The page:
From the Hard Hats to the NASCAR Dads

In today’s media, you would be hard pressed to find a “working-class liberal.”  Invoking the word “liberal” is more likely to fill the political imagination with Swedish cars, unpronounceable coffee drinks, and fine wine, than down-home folks.  There are, of course, blue-collar conservatives and Reagan Democrats by the truckload in American political discourse, but seemingly very few wage earners who might consider themselves to the left of whatever passes for the center these days.  While the reality is much more complex than the rhetoric, as linguist Geoffrey Nunberg has shown, the term liberal in contemporary political discourse is currently reserved for everything that the working class is not.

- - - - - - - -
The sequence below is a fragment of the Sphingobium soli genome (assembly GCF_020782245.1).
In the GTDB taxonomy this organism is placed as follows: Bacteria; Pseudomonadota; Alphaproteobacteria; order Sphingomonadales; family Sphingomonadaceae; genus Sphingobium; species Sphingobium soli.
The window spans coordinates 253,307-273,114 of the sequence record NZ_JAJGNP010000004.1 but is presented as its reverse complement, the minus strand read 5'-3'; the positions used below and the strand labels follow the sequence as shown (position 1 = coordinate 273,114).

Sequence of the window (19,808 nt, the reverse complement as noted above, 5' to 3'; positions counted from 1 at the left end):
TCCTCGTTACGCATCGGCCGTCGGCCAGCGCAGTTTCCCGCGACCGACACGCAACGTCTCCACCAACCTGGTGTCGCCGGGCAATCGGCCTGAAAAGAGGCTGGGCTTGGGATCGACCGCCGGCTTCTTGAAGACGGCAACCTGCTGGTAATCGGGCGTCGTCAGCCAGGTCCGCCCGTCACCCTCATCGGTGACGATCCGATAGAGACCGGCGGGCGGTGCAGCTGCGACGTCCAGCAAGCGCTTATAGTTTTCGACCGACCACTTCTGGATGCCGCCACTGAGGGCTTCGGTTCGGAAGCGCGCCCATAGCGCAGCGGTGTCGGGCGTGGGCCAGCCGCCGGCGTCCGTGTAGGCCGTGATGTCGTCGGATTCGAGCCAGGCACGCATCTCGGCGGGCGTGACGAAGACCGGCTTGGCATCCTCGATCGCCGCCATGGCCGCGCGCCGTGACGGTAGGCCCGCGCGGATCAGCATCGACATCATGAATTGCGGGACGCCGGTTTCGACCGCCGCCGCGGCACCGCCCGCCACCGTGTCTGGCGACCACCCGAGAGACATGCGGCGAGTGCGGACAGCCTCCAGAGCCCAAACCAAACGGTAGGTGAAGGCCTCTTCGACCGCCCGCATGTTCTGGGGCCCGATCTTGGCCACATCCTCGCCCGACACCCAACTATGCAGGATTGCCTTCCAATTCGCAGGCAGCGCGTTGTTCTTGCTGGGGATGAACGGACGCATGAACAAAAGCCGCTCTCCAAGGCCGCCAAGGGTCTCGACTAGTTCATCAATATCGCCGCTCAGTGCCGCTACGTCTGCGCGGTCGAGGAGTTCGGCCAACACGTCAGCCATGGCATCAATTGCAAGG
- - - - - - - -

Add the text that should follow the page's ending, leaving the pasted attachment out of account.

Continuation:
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White Working-Class Voters and the Future of Progressive Politics

In the aftermath of the 2016 election, there have been hundreds of reflections written on the behavior, attitudes, needs, and prospects of the “white working class,” a segment of the population that will prove vital to any progressive coalition that stands for both social and economic justice. But what do we mean by “white working class”?

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Organizing in a Brave New World

Austerity, growing inequality, and the economic and political domination of billionaires, bankers, hedge funds, and giant corporations make the current moment ripe for birthing a movement that can radically transform the country and the world. This is a time of great peril, but also of extraordinary opportunity and—yes—reasons for hope. The last four decades have been characterized by unrelenting attacks on the working class, the weakening of unions and the financialization of capitalism.

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